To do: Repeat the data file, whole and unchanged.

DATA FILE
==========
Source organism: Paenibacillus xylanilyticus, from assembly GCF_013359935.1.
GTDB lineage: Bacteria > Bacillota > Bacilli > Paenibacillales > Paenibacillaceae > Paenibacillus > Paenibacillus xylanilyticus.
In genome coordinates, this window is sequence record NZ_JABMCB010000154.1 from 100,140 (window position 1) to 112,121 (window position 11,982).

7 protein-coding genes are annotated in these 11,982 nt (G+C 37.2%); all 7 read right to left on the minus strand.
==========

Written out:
Source organism: Paenibacillus xylanilyticus, from assembly GCF_013359935.1.
GTDB lineage: Bacteria > Bacillota > Bacilli > Paenibacillales > Paenibacillaceae > Paenibacillus > Paenibacillus xylanilyticus.
In genome coordinates, this window is sequence record NZ_JABMCB010000154.1 from 100,140 (window position 1) to 112,121 (window position 11,982).

7 protein-coding genes are annotated in these 11,982 nt (G+C 37.2%); all 7 read right to left on the minus strand.